Perhaps the biggest fallacy about big data is that all this data lives together in a single, easily accessible place. In fact, the abstract notion of big data as one giant clump of data is a long way away from the reality – most data lives in silos.
Think about it: when different members of your marketing organization use different tools and applications, they aren’t all drawing from the same pool of data. They’re drawing from puddles of data that represent mere fragments of your total customer view. The on-site analytics give you one view, the email database gives you another. The point-of-sale system has one batch of data, your CRM has another.
The Data Onboarding Process
In short, there isn’t a cohesive connection between all these puddles of data. In particular, there isn’t a connection between online and offline data. Which is why so many marketers are turning to data onboarding – the process of anonymizing, matching and distributing data. Because it connects what you know offline to what you do online.
Data onboarding is a groundbreaking new development in the field of data-driven marketing, but one that most marketers still don’t know enough about. As a result, too few marketers know they need to even worry about the fact that their offline data isn’t connected to their online data.
So let’s look at three ways the gap between online and offline data hurts marketers – and why you need to care about data onboarding.
- Offline customer data is WAY bigger than we think
Based solely on the amount of attention it gets, offline can sometimes appear to be a forgotten footnote at the end of an old, dusty media studies textbook. In fact, in many markets, it’s the giant, silverback gorilla, commanding 90% of retail purchases, for instance. Or think about all those branch, call center, field service or conference interactions.
In no uncertain terms, your offline customer data may well represent more than half of everything your customer does and interacts with. An ‘online customer journey’ is actually just a fraction of the customer experience, but if you can’t see it, you can’t act on it.
- Without offline data, attribution models are half-blind
In a bid to connect the dots, the smartest marketers have started building attribution models to find out which media and creatives work. The trouble is, without the ability to include offline data in these models, you’re making broad decisions based on a narrow view.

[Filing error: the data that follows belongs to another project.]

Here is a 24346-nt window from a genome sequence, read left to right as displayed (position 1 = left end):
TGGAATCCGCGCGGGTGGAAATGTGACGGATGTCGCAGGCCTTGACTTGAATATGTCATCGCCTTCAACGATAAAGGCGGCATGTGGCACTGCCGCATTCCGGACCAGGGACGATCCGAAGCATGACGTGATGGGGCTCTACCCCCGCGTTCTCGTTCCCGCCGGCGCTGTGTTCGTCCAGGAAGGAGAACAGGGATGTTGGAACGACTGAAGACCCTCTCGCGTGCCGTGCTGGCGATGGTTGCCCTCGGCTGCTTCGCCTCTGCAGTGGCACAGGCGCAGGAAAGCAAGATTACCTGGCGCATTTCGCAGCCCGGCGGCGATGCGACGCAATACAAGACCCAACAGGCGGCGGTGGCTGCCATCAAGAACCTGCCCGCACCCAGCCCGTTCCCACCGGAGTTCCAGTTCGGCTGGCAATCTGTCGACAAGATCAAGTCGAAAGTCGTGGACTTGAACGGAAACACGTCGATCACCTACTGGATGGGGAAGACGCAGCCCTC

If you can’t tell whether the conversion came from the TV spot or the banner ad, how can you know how which media worked best? More importantly, how can you allocate your budget when you don’t actually know where the conversions came from?
- A lack of data portability is a lack of operational agility
Big data is unwieldy to manage, difficult to prepare, and downright challenging to analyze, but the fractured mess of customer data silos that most organizations deal with hurts in another way – it makes it impossible to try new tools and connect new data sources.
By delivering a connection between offline and online data sources, data onboarding makes it a whole lot easier to use new tech and test new hypotheses – without losing the insight generated. Without it, every new experiment is hampered by a severely limited view of customer data.
The bottom line: the gaps between offline and online customer data are often huge and always debilitating, and data onboarding is the only way to bridge those gaps and tap into the massive potential of connected customer data.
What to Do Next?
Stop by our upcoming webinar to hear directly from top brand Sephora about how they are using data onboarding to impact their business.
This 5-Minute Primer on Data Onboarding slideshow is also a good resource to see how data onboarding works and how marketers are already using it to make a big difference.